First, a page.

Tenants Rights under the 1954 Landlord & Tenant Act Reinstated

After almost five decades of complex Landlord and Tenant Litigation arguments, with a strong bias towards Tenant Rep, we were astounded by the judgement that Landlord, Cavendish Hotel, could throw out their Tenant, S. Franses, who for many years, had occupied a prime retail unit, under the Hotel on the corner of Jermyn Street and Duke Street St James.

The Landlord virtually admitted at the first trial, that his objective was to refuse a new lease to S. Franses, and then, in effect, change his Tenant.

The Supreme Court has now reversed that judgement on appeal, and the Landlord and Tenant Act is back, in full force.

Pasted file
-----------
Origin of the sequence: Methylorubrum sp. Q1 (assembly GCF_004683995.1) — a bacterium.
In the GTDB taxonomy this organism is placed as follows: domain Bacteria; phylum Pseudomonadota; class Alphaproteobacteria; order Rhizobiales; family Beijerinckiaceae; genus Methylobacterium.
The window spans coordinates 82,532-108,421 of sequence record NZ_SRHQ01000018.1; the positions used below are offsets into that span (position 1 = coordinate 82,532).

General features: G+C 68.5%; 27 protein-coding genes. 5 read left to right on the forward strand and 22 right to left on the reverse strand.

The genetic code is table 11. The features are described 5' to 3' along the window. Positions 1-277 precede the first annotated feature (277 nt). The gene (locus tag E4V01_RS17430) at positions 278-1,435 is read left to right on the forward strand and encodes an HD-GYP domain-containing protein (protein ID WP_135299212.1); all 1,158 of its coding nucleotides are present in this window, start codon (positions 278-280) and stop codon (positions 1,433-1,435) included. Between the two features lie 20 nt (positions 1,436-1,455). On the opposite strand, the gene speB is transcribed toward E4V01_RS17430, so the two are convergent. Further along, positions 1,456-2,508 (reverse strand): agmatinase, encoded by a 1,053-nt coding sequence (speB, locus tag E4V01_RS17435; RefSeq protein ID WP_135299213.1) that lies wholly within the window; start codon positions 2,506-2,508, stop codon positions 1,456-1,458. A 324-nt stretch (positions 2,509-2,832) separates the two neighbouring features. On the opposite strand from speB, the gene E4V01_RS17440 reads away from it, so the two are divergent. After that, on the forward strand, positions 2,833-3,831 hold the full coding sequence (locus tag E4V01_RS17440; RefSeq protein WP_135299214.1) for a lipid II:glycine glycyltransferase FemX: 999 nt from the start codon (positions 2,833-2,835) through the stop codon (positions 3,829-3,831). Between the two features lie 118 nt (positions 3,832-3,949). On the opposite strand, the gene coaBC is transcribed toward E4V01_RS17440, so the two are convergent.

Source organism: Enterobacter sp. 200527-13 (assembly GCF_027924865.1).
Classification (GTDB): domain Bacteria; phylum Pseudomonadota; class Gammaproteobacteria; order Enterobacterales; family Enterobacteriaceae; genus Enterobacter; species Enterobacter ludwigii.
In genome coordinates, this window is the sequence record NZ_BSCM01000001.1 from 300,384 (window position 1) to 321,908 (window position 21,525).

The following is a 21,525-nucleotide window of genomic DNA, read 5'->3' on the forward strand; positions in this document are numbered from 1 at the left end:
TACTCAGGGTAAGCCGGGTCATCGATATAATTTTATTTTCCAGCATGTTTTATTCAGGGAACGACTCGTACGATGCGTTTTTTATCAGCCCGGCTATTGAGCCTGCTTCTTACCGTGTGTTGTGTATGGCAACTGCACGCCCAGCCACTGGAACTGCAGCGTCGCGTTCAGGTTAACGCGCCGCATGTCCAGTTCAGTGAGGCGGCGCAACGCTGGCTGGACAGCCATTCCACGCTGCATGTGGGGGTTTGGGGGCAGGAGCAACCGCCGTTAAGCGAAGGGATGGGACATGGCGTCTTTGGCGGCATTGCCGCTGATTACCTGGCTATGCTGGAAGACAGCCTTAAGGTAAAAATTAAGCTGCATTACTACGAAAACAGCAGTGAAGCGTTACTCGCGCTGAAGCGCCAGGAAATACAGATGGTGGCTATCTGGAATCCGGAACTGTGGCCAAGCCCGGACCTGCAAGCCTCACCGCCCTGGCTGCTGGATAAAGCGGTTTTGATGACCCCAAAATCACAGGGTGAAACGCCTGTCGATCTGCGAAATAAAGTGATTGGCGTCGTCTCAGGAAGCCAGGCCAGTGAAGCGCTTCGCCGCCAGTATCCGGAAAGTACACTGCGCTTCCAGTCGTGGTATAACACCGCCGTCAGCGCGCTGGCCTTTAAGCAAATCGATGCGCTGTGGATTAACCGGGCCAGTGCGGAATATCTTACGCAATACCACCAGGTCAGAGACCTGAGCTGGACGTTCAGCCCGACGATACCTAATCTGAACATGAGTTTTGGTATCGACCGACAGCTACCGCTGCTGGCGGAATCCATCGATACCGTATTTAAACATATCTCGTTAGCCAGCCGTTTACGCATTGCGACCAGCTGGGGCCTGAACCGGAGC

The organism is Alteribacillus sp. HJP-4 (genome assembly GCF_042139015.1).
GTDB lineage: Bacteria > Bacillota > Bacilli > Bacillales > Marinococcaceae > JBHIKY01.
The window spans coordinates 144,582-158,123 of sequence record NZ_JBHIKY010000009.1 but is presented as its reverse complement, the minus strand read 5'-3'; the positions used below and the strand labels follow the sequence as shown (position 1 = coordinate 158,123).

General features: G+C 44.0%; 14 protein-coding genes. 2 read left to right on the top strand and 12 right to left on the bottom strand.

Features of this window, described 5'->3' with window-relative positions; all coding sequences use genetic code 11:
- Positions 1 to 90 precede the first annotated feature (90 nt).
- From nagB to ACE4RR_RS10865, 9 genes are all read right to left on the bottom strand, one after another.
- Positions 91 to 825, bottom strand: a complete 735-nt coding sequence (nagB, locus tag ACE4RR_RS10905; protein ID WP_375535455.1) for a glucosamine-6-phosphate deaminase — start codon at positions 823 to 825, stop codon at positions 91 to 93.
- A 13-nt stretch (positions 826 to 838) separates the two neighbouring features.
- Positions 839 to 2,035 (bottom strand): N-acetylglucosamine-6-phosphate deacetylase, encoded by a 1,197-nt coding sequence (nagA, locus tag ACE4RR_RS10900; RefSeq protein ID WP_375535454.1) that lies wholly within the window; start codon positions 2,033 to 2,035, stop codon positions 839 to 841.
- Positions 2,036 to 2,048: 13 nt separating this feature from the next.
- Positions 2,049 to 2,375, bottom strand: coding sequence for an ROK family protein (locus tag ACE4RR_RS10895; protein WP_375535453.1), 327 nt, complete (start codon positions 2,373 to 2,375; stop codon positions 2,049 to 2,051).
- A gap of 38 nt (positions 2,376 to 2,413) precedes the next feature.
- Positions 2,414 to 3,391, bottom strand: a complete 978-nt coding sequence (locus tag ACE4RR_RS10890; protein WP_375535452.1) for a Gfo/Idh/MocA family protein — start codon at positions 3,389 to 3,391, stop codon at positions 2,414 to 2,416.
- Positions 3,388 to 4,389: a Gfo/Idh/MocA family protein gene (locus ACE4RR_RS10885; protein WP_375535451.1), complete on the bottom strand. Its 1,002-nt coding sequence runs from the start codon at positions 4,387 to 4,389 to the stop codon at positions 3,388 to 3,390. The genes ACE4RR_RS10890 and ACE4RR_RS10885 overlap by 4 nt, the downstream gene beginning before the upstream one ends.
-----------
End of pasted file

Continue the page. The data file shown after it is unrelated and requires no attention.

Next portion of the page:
No longer will Landlords be able to come up with bogus schemes, especially where they are financially unviable.

Now that the case has been aired and judged, it may be even more difficult than ever, for Landlords to refuse renewals on questionable intentions.

The Tenant was represented by Joanne Wicks QC and Benjamin Faulkner of Wilberforce Chambers, and David Cooper of David Cooper & Co.

For those interested, a transcript of the case is hereunder;




News topics: News Article, Mayfair, Leasehold Interest, Retail Letting, Commercial Property, The Landlord & Tenant Act, Legal